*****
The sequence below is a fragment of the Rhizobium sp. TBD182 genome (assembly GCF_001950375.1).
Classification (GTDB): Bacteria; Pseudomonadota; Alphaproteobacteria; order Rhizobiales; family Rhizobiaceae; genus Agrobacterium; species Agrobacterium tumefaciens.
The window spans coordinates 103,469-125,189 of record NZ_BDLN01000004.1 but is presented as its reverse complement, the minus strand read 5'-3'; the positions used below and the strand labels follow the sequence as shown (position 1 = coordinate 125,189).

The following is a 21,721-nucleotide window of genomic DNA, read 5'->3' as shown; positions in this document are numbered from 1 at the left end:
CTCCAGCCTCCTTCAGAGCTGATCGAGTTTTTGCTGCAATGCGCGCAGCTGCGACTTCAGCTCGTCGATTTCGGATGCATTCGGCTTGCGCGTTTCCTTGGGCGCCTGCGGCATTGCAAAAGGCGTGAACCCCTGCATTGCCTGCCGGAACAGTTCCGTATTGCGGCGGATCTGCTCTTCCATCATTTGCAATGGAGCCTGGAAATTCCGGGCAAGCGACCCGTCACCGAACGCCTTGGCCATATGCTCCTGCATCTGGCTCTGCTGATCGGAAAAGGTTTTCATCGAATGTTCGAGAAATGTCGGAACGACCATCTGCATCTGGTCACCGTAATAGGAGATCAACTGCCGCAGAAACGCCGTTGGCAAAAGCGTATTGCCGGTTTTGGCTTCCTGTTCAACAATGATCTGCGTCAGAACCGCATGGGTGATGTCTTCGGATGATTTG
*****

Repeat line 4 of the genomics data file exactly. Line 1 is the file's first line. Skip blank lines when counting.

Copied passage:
The following is a 21,721-nucleotide window of genomic DNA, read 5'->3' as shown; positions in this document are numbered from 1 at the left end: